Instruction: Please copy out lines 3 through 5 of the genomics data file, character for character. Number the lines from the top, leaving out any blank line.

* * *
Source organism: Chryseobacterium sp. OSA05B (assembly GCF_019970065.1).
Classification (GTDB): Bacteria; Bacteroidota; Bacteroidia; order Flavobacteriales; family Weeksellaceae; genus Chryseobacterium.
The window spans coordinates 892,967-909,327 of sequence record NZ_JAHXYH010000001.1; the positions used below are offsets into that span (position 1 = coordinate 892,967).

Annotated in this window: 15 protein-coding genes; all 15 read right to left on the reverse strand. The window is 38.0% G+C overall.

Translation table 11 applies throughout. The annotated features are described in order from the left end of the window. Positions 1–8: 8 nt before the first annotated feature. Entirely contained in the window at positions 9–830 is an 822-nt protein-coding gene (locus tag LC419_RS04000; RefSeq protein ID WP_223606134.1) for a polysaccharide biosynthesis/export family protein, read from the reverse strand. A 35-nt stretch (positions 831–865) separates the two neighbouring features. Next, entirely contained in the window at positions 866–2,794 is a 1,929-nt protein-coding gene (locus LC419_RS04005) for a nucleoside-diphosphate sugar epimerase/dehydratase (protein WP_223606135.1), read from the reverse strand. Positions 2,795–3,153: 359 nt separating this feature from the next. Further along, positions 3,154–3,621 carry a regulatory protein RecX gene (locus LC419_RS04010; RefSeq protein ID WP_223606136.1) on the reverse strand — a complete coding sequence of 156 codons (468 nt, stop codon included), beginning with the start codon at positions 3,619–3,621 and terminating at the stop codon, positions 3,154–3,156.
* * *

The window spans coordinates 892,967-909,327 of sequence record NZ_JAHXYH010000001.1; the positions used below are offsets into that span (position 1 = coordinate 892,967).

Annotated in this window: 15 protein-coding genes; all 15 read right to left on the reverse strand. The window is 38.0% G+C overall.

Translation table 11 applies throughout. The annotated features are described in order from the left end of the window. Positions 1–8: 8 nt before the first annotated feature. Entirely contained in the window at positions 9–830 is an 822-nt protein-coding gene (locus tag LC419_RS04000; RefSeq protein ID WP_223606134.1) for a polysaccharide biosynthesis/export family protein, read from the reverse strand. A 35-nt stretch (positions 831–865) separates the two neighbouring features. Next, entirely contained in the window at positions 866–2,794 is a 1,929-nt protein-coding gene (locus LC419_RS04005) for a nucleoside-diphosphate sugar epimerase/dehydratase (protein WP_223606135.1), read from the reverse strand. Positions 2,795–3,153: 359 nt separating this feature from the next. Further along, positions 3,154–3,621 carry a regulatory protein RecX gene (locus LC419_RS04010; RefSeq protein ID WP_223606136.1) on the reverse strand — a complete coding sequence of 156 codons (468 nt, stop codon included), beginning with the start codon at positions 3,619–3,621 and terminating at the stop codon, positions 3,154–3,156.